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Quadratic Reciprocity Theorem

Also called the Aureum Theorema (Golden Theorem) by Gauß. If $p$ and $q$ are distinct Odd Primes, then the Congruences
$ x^2\equiv q\ \left({{\rm mod\ } {p}}\right)$
$ x^2\equiv p\ \left({{\rm mod\ } {q}}\right)$
are both solvable or both unsolvable unless both $p$ and $q$ leave the remainder 3 when divided by 4 (in which case one of the Congruences is solvable and the other is not). Written symbolically,

\left({p\over q}\right)\left({q\over p}\right)=(-1)^{(p-1)(q-1)/4},


\left({p\over q}\right)\equiv \cases{
1 & for $x^2\equiv p\ ...
...v p\ \left({{\rm mod\ } {q}}\right)$\ not solvable for $x$\cr}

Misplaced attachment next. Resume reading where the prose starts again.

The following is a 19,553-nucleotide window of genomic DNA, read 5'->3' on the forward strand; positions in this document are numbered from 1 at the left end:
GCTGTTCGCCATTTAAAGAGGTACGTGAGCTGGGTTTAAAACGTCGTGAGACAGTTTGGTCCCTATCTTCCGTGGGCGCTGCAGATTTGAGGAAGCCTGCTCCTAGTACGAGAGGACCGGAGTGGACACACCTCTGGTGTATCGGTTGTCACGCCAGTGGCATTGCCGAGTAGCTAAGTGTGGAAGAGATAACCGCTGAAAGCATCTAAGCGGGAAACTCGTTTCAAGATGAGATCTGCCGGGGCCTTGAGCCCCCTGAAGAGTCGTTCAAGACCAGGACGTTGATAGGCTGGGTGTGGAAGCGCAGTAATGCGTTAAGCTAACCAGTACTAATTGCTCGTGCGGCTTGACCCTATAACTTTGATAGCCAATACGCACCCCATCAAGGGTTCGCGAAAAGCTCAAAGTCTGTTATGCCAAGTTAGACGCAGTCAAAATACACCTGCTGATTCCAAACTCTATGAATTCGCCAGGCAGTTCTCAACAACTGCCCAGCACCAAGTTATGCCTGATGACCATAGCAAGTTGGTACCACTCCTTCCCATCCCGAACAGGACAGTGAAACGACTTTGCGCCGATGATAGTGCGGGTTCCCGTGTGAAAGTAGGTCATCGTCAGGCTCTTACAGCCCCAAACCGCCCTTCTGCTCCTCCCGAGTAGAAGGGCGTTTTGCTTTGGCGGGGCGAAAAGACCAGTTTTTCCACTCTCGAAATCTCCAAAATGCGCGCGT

is known as a Legendre Symbol. Legendre was the first to publish a proof, but it was fallacious. Gauß was the first to publish a correct proof. The quadratic reciprocity theorem was Gauss's favorite theorem from Number Theory, and he devised many proofs of it over his lifetime.

See also Jacobi Symbol, Kronecker Symbol, Legendre Symbol, Quadratic Residue, Reciprocity Theorem


Courant, R. and Robbins, H. What is Mathematics?: An Elementary Approach to Ideas and Methods, 2nd ed. Oxford, England: Oxford University Press, p. 39, 1996.

Ireland, K. and Rosen, M. ``Quadratic Reciprocity.'' Ch. 5 in A Classical Introduction to Modern Number Theory, 2nd ed. New York: Springer-Verlag, pp. 50-65, 1990.

Nagell, T. ``Theory of Quadratic Residues.'' Ch. 4 in Introduction to Number Theory. New York: Wiley, 1951.

Riesel, H. ``The Law of Quadratic Reciprocity.'' Prime Numbers and Computer Methods for Factorization, 2nd ed. Boston, MA: Birkhäuser, pp. 279-281, 1994.

Shanks, D. Solved and Unsolved Problems in Number Theory, 4th ed. New York: Chelsea, pp. 42-49, 1993.

© 1996-9 Eric W. Weisstein